Sunday, November 7, 2010

Go Yea, and Read

I seem not to have much time for blogging at the moment. Victor, on the other hand, has recently roared back into action after being absent for a while, so I encourage you to go visit him. Divest This has a useful looking boycott-busting guide. Richard Millet has been visiting the zoo, and took his camera along. JHate trudges along, cataloging the nasties. OYvaGoy is giving a speech. Soccerdad seems to be handing out prizes. Richard Silverstein is... oh, forget it. Normblog did a spot of flying. Bataween tilts at the usual windmills; she deserves a vastly broader readership. Well, Solomonia reads her. As well as watching dance contests.


Anonymous said...

quite a find from Eamonn McDonagh

Felipe González And Targeted Assassinations

Yitzchak Goodman said...

Go Ye. An example of "yea" would be "Yea, though I walk through the valley of the shadow of death . . ."

Yaacov said...

Hi Ytzchak,

I would have cited you, too, but you hadn't been very active over the weekend. Good for you.

You're probably right about the Ye (actually, perhaps yee?). As for yea: gam ki elech is yea?

Anonymous said...

I can't find the thread where I last read the complaint that Israel's PR is lousy but since it is a constant I may as well put this in here and then repeat it and repeat is whenever the lament comes up again:

here is an example for a person with an unusual CV of whom is made the best possible use. Does Israel get credit for it in Israeli newspapers?

The man is an IDF-spokesoerson
and his book sounds a 1000 times more interesting than Sarrazin's screed.

Yes he doesn't get a chance to talk about Israel in this 10:34 but he demonstrates that there are perfectly sane reasonable and articulate Israelis (no choking on suppressed hatred in his voice, no irrational rambling, perfectly balanced telling of facts) - Lousy PR indeed ;-)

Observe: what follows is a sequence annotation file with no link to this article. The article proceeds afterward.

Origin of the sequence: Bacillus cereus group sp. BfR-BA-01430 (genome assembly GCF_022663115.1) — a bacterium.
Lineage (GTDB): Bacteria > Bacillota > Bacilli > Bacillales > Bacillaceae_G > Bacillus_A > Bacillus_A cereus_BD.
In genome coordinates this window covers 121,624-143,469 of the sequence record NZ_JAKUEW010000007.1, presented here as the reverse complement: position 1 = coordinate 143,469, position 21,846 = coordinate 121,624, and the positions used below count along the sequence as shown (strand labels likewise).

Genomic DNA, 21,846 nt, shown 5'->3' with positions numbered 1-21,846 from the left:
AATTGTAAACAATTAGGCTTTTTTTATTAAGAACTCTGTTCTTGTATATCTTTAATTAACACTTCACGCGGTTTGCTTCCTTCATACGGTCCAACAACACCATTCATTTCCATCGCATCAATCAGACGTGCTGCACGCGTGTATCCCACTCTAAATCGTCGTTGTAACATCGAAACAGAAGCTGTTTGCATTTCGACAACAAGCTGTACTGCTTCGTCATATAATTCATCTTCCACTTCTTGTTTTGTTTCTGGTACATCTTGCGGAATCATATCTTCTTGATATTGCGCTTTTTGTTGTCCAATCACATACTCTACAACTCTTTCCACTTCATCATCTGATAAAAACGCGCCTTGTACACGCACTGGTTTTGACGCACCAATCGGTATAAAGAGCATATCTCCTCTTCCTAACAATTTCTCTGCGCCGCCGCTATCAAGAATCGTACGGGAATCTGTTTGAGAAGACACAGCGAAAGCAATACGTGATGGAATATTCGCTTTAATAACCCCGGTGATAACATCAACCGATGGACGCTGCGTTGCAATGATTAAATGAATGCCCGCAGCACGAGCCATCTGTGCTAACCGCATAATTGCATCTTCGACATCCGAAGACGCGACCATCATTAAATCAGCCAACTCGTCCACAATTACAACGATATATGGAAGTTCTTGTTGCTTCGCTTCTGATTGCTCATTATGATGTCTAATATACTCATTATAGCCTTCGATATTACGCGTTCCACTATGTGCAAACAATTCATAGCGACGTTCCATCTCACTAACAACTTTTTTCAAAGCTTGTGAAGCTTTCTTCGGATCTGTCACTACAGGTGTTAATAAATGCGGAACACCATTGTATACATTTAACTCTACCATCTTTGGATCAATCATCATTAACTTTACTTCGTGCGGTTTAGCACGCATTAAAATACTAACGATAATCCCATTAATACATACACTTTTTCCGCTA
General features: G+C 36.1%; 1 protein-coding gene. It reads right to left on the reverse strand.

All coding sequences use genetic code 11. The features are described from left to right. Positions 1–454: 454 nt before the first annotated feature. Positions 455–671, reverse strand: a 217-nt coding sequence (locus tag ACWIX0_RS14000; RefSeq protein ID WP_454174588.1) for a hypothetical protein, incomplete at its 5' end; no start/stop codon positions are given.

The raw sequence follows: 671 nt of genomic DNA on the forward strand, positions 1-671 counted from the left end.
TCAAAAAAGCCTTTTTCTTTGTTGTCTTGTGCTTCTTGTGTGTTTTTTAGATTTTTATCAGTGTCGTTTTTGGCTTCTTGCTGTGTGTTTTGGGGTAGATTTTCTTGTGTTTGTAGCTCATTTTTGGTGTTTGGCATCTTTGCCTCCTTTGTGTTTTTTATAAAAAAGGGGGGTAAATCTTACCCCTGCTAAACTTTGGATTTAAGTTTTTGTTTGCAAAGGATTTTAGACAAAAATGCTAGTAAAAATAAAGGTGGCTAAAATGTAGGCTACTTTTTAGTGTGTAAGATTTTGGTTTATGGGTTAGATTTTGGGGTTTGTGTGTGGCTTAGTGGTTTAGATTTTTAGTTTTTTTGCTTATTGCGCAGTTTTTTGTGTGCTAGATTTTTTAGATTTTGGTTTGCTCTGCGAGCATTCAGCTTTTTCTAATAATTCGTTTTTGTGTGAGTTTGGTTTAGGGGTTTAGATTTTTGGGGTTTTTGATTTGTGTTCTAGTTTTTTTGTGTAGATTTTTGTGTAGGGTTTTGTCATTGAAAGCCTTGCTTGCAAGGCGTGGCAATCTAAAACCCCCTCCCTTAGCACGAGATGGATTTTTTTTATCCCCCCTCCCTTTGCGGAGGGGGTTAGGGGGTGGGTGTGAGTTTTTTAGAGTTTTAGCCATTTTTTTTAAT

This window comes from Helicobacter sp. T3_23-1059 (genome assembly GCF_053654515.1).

"Irgendwie mehr der Nahe Osten"Der Deutsch-Iraner Arye Sharuz Shalicar über seine Kindheit in Berlin-Wedding - als Jude unter ArabernArye Sharuz Shalicar im Gespräch mit Frank Meyer
Sein Buch heißt "Ein nasser Hund ist besser als ein trockener Jude". Es ist die Geschichte eines Deutsch-Iraners, der Israeli wurde. Als Kind in Berlin erlebte Arye Sharuz Shalicar den Hass seiner muslimischen Mitschüler auf "den Juden".

Yitzchak Goodman said...

As for yea: gam ki elech is yea?

"Yea, though," I suppose, is what the King James translators did with "Gam ki." Whatever its merits as a translation, that verse illustrates the use of "Yea" in an English sentence. As that sort of sentence opener, I would translate "Yea" as "indeed" or "verily." Otherwise, it is just an archaic form of "yes."

Bryan said...

Yitzchak's explanation of "yea" as "indeed" or "verily" is as good as any I've ever heard.

The other form of "yea" would be an archaic form of yes found pretty much only in "yea or nay."

The KJV plays fast and loose with the literal translation, but it's really the best English translation for the feeling behind the words, in my opinion. (I feel like the commentariate has had this discussion before.)